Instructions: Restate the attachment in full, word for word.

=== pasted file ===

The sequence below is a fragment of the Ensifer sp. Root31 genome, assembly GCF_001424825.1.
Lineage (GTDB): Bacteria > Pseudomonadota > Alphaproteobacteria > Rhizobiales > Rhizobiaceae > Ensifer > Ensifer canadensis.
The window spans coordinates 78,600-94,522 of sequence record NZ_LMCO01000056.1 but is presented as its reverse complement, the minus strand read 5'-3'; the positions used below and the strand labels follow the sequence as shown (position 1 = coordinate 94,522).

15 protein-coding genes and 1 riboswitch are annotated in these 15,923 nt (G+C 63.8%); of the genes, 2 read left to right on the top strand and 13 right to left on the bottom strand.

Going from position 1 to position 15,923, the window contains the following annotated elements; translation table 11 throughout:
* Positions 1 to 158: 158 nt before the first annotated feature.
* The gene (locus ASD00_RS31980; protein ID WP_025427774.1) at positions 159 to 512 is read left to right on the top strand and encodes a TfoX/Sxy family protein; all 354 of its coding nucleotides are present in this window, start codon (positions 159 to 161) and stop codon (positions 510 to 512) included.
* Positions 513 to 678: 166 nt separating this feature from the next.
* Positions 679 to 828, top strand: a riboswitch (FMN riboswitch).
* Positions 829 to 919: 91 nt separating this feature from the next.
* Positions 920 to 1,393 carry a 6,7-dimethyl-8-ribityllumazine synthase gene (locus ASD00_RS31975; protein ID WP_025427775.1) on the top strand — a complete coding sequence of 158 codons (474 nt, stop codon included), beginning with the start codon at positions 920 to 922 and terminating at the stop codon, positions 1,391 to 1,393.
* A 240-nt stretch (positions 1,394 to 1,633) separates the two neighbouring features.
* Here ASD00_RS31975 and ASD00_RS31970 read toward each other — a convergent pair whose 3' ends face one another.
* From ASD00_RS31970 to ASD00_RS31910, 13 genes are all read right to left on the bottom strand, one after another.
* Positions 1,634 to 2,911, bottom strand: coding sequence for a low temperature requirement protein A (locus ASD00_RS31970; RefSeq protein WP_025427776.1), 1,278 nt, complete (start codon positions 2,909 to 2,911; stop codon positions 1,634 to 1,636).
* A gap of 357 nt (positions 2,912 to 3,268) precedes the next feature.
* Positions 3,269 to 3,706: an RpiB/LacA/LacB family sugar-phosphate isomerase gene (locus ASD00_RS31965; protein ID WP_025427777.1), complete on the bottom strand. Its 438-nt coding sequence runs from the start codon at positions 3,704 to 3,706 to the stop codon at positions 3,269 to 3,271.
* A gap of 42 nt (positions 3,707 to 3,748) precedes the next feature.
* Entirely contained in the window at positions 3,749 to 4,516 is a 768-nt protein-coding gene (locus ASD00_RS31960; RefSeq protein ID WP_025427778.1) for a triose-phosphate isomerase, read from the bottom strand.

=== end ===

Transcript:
The sequence below is a fragment of the Ensifer sp. Root31 genome, assembly GCF_001424825.1.
Lineage (GTDB): Bacteria > Pseudomonadota > Alphaproteobacteria > Rhizobiales > Rhizobiaceae > Ensifer > Ensifer canadensis.
The window spans coordinates 78,600-94,522 of sequence record NZ_LMCO01000056.1 but is presented as its reverse complement, the minus strand read 5'-3'; the positions used below and the strand labels follow the sequence as shown (position 1 = coordinate 94,522).

15 protein-coding genes and 1 riboswitch are annotated in these 15,923 nt (G+C 63.8%); of the genes, 2 read left to right on the top strand and 13 right to left on the bottom strand.

Going from position 1 to position 15,923, the window contains the following annotated elements; translation table 11 throughout:
* Positions 1 to 158: 158 nt before the first annotated feature.
* The gene (locus ASD00_RS31980; protein ID WP_025427774.1) at positions 159 to 512 is read left to right on the top strand and encodes a TfoX/Sxy family protein; all 354 of its coding nucleotides are present in this window, start codon (positions 159 to 161) and stop codon (positions 510 to 512) included.
* Positions 513 to 678: 166 nt separating this feature from the next.
* Positions 679 to 828, top strand: a riboswitch (FMN riboswitch).
* Positions 829 to 919: 91 nt separating this feature from the next.
* Positions 920 to 1,393 carry a 6,7-dimethyl-8-ribityllumazine synthase gene (locus ASD00_RS31975; protein ID WP_025427775.1) on the top strand — a complete coding sequence of 158 codons (474 nt, stop codon included), beginning with the start codon at positions 920 to 922 and terminating at the stop codon, positions 1,391 to 1,393.
* A 240-nt stretch (positions 1,394 to 1,633) separates the two neighbouring features.
* Here ASD00_RS31975 and ASD00_RS31970 read toward each other — a convergent pair whose 3' ends face one another.
* From ASD00_RS31970 to ASD00_RS31910, 13 genes are all read right to left on the bottom strand, one after another.
* Positions 1,634 to 2,911, bottom strand: coding sequence for a low temperature requirement protein A (locus ASD00_RS31970; RefSeq protein WP_025427776.1), 1,278 nt, complete (start codon positions 2,909 to 2,911; stop codon positions 1,634 to 1,636).
* A gap of 357 nt (positions 2,912 to 3,268) precedes the next feature.
* Positions 3,269 to 3,706: an RpiB/LacA/LacB family sugar-phosphate isomerase gene (locus ASD00_RS31965; protein ID WP_025427777.1), complete on the bottom strand. Its 438-nt coding sequence runs from the start codon at positions 3,704 to 3,706 to the stop codon at positions 3,269 to 3,271.
* A gap of 42 nt (positions 3,707 to 3,748) precedes the next feature.
* Entirely contained in the window at positions 3,749 to 4,516 is a 768-nt protein-coding gene (locus ASD00_RS31960; RefSeq protein ID WP_025427778.1) for a triose-phosphate isomerase, read from the bottom strand.